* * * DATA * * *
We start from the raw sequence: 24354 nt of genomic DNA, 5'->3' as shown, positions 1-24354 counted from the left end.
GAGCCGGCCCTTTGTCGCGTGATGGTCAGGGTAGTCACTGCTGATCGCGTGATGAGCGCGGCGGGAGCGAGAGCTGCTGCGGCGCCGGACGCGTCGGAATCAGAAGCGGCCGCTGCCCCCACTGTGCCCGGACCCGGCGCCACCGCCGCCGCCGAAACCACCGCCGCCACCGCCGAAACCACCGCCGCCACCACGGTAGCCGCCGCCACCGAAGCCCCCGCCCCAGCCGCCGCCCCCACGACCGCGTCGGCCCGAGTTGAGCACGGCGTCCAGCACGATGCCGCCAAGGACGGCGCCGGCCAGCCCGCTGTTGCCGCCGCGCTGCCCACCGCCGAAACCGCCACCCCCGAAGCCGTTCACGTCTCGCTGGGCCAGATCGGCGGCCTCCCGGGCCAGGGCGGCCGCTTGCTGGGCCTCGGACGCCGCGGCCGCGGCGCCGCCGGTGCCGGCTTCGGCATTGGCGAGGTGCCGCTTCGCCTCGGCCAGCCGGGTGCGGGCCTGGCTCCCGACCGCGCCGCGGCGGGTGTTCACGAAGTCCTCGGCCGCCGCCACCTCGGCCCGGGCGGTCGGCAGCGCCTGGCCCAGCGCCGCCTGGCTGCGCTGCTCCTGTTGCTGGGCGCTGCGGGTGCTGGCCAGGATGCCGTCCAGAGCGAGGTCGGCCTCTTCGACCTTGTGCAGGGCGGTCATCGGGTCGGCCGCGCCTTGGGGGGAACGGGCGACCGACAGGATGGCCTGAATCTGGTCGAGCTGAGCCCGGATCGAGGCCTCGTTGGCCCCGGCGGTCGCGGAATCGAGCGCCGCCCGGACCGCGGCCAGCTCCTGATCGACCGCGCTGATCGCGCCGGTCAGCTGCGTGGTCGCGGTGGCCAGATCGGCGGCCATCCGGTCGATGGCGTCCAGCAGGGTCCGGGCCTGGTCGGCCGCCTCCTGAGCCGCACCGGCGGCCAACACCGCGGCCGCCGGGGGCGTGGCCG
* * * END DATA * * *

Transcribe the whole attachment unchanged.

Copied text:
We start from the raw sequence: 24354 nt of genomic DNA, 5'->3' as shown, positions 1-24354 counted from the left end.
GAGCCGGCCCTTTGTCGCGTGATGGTCAGGGTAGTCACTGCTGATCGCGTGATGAGCGCGGCGGGAGCGAGAGCTGCTGCGGCGCCGGACGCGTCGGAATCAGAAGCGGCCGCTGCCCCCACTGTGCCCGGACCCGGCGCCACCGCCGCCGCCGAAACCACCGCCGCCACCGCCGAAACCACCGCCGCCACCACGGTAGCCGCCGCCACCGAAGCCCCCGCCCCAGCCGCCGCCCCCACGACCGCGTCGGCCCGAGTTGAGCACGGCGTCCAGCACGATGCCGCCAAGGACGGCGCCGGCCAGCCCGCTGTTGCCGCCGCGCTGCCCACCGCCGAAACCGCCACCCCCGAAGCCGTTCACGTCTCGCTGGGCCAGATCGGCGGCCTCCCGGGCCAGGGCGGCCGCTTGCTGGGCCTCGGACGCCGCGGCCGCGGCGCCGCCGGTGCCGGCTTCGGCATTGGCGAGGTGCCGCTTCGCCTCGGCCAGCCGGGTGCGGGCCTGGCTCCCGACCGCGCCGCGGCGGGTGTTCACGAAGTCCTCGGCCGCCGCCACCTCGGCCCGGGCGGTCGGCAGCGCCTGGCCCAGCGCCGCCTGGCTGCGCTGCTCCTGTTGCTGGGCGCTGCGGGTGCTGGCCAGGATGCCGTCCAGAGCGAGGTCGGCCTCTTCGACCTTGTGCAGGGCGGTCATCGGGTCGGCCGCGCCTTGGGGGGAACGGGCGACCGACAGGATGGCCTGAATCTGGTCGAGCTGAGCCCGGATCGAGGCCTCGTTGGCCCCGGCGGTCGCGGAATCGAGCGCCGCCCGGACCGCGGCCAGCTCCTGATCGACCGCGCTGATCGCGCCGGTCAGCTGCGTGGTCGCGGTGGCCAGATCGGCGGCCATCCGGTCGATGGCGTCCAGCAGGGTCCGGGCCTGGTCGGCCGCCTCCTGAGCCGCACCGGCGGCCAACACCGCGGCCGCCGGGGGCGTGGCCG